The trip north has always been arduous. But where migrants once faced being robbed or molested, they now fear being killed and dumped in mass graves — or forcefully recruited into a gang and made to smuggle drugs — or abducted and tortured for weeks.

“Their lives are drained away at every step of the journey,” said Friar Tomas Gonzalez, who runs a shelter at the edge of this frontier town, just north of the Guatemala border. In a cement-block room, haggard men slept on bare foam pads, waiting to catch the next freight train north.

Father Flor Maria Rigoni, an Italian priest running a shelter in the border city of Tapachula, said the Central Americans seem more desperate to him now than when he arrived a decade earlier. “There is nothing for them back home,” he said. “They come through here like sheep going to the slaughter.”

Kidnapping crew members called enganchadores (hookers, literally) try to blend in with the migrants at his shelter to size up victims and deliver them to the gangs, said Rigoni, who has a foot-long beard, and wears a flowing white frock and a huge wooden cross in his belt like a pistol.

A dozen travelers sat along wooden benches waiting for dinner, warned to keep quiet about their plans. Their stories came in whispers. A young woman who left home in Honduras without telling her parents worried she would be raped if she continued alone.

Two brothers from Nicaragua rehearsed the technique for jumping onto a moving train and hiding on the underside of rail cars with a belt lashed to the frame to escape notice by the gangs. “That way,” they explained, “even if you fall asleep, you won’t die.”

At least 11,333 foreign migrants were reported kidnapped between April and September last year, most of them Central Americans, according to Mexico’s National Human Rights Commission.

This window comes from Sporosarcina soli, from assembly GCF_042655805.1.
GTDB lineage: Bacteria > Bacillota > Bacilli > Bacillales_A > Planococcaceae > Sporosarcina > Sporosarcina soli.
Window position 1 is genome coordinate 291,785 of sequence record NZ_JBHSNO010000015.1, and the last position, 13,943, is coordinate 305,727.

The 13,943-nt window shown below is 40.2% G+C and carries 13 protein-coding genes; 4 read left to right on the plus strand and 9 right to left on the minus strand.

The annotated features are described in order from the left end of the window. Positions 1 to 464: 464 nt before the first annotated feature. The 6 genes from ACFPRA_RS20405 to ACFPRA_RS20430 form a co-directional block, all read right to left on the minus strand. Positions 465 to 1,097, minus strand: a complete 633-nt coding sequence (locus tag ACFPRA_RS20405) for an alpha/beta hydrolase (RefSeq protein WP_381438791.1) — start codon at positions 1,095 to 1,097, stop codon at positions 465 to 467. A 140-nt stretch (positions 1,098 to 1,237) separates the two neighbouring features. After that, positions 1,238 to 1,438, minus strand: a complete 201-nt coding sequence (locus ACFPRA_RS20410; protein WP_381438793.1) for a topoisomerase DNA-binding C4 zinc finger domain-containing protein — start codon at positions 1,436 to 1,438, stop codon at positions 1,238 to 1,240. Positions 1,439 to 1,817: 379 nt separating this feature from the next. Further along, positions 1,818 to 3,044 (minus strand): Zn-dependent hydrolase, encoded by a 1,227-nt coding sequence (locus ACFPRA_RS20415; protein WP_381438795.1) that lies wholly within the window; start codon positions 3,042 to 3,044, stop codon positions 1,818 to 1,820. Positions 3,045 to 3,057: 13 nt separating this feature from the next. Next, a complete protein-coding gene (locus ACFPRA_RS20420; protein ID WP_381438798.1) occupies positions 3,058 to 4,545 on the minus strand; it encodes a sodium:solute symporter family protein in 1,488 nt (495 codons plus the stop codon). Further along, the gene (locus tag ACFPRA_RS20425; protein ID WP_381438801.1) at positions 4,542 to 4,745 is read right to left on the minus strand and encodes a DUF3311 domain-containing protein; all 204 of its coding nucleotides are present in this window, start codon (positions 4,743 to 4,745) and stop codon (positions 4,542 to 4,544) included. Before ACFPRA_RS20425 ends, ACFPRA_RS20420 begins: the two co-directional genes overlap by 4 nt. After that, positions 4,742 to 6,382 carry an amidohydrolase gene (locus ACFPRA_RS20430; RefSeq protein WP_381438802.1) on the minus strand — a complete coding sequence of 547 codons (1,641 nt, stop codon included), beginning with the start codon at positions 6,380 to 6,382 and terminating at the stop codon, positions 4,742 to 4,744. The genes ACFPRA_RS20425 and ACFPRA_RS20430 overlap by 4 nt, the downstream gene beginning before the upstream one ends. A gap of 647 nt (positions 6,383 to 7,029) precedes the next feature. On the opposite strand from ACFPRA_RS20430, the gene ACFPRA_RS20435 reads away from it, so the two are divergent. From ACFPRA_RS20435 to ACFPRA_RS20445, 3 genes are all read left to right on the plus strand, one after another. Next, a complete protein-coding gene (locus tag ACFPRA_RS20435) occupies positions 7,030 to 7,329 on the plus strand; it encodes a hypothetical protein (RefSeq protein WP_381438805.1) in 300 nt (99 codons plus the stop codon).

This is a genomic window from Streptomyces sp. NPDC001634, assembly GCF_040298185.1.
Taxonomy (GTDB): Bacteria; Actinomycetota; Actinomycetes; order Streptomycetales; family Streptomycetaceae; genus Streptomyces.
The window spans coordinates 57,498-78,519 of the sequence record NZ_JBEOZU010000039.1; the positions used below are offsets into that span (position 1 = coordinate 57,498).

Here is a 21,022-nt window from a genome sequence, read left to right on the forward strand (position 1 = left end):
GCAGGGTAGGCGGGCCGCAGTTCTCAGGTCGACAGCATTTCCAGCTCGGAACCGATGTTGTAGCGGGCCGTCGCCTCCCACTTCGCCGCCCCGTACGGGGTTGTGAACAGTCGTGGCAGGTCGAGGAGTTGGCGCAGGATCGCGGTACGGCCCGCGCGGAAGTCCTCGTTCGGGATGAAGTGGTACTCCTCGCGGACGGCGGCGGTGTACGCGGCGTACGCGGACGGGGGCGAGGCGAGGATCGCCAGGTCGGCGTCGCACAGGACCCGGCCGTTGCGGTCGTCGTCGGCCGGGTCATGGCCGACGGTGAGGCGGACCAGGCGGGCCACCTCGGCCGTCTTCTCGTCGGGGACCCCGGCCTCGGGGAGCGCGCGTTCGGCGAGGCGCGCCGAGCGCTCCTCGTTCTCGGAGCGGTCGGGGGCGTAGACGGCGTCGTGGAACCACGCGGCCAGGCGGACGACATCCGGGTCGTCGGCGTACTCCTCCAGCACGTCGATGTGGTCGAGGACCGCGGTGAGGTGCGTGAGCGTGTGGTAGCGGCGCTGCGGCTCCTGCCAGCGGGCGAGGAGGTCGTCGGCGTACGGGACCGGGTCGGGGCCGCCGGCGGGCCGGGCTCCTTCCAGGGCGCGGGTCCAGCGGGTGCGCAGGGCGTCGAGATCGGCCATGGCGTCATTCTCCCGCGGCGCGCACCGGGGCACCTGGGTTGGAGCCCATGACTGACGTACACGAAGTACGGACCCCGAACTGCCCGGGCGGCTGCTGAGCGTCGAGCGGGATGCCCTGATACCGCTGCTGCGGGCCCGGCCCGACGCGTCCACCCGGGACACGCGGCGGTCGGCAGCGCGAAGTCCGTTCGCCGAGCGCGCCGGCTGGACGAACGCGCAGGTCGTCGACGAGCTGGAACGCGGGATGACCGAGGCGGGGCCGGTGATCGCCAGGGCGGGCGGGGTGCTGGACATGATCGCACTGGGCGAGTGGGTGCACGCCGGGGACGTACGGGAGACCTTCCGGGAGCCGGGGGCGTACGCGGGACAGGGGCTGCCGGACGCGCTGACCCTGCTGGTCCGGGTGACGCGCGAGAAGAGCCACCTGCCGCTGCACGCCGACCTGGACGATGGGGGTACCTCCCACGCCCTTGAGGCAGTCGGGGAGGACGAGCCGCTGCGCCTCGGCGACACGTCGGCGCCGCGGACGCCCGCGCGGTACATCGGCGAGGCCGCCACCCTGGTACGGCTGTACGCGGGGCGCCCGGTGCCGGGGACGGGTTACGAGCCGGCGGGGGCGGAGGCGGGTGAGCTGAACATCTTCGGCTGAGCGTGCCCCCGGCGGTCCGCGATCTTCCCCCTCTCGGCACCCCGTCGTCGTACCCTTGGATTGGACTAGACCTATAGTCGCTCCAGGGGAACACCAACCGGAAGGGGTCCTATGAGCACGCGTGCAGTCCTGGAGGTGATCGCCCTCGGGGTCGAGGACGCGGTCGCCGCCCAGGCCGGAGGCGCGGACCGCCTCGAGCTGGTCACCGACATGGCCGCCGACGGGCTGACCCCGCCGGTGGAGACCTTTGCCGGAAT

Many migrants just disappear. No place is dreaded more than the northern Mexican state of Tamaulipas, controlled by the Zeta mafia, where 72 migrants were massacred last year on a ranch an hour south of Texas, and where at least 193 bodies have been recovered from mass graves since April, including many still unidentified travelers pulled from buses and bludgeoned to death with a sledge hammer.

Six Mexican immigration agents in Tamaulipas were arrested after victims identified them from photographs and said the officers had handed them over to members of the Zetas.

The attacks have sunk Mexico’s reputation as a defender of immigrant rights. Stung by the criticism, Mexican President Felipe Calderon promised Central American leaders that his government would protect their citizens, and Mexican lawmakers approved stiffer penalties for corrupt officials.

Desperation and danger

In recent weeks, soldiers have freed hundreds of kidnapping victims from stash houses along the northern border. More than 700 migrants were detected this month inside trucking containers, their crammed, ghostly silhouettes detected by police in the southern state of Chiapas who were looking for illegal guns with sophisticated X-ray scanners.

Mexican authorities are investigating reports of another mass kidnapping last week in the state of Veracruz, where armed men allegedly stopped a freight train in a rural area and loaded their vans with 80 migrants, including women and children.

Jorge Rivera, a 25-year-old Honduran staying at Gonzalez’s shelter, said he was snatched off a freight train last year by kidnappers, who beat him with a board to get his family’s phone number. He escaped after six days, then turned himself in to Mexican immigration officials and begged to be sent home.

With his wife pregnant and no job, Rivera said he was desperate and set out on his second attempt in early June, carrying $100 in his wallet and another $20 in his shoe. Guatemalan police robbed most of his meager stash, he said.

Kidnappers were waiting on the Mexican side. They chased him into a pool hall, where police arrested him, giving him temporary protection in the jail. A kindly taco vendor then steered him to the shelter.

“I don’t know whether to turn back or keep going,” Rivera said, his eyes welling up. “What do you think I should do?”

Researcher Gabriela Martinez in Mexico City contributed to this report.

William Booth is The Post’s Jerusalem bureau chief. He was previously bureau chief in Mexico, Los Angeles and Miami.
Nick Miroff is a Latin America correspondent for The Post, roaming from the U.S.-Mexico borderlands to South America’s southern cone. He has been a staff writer since 2006.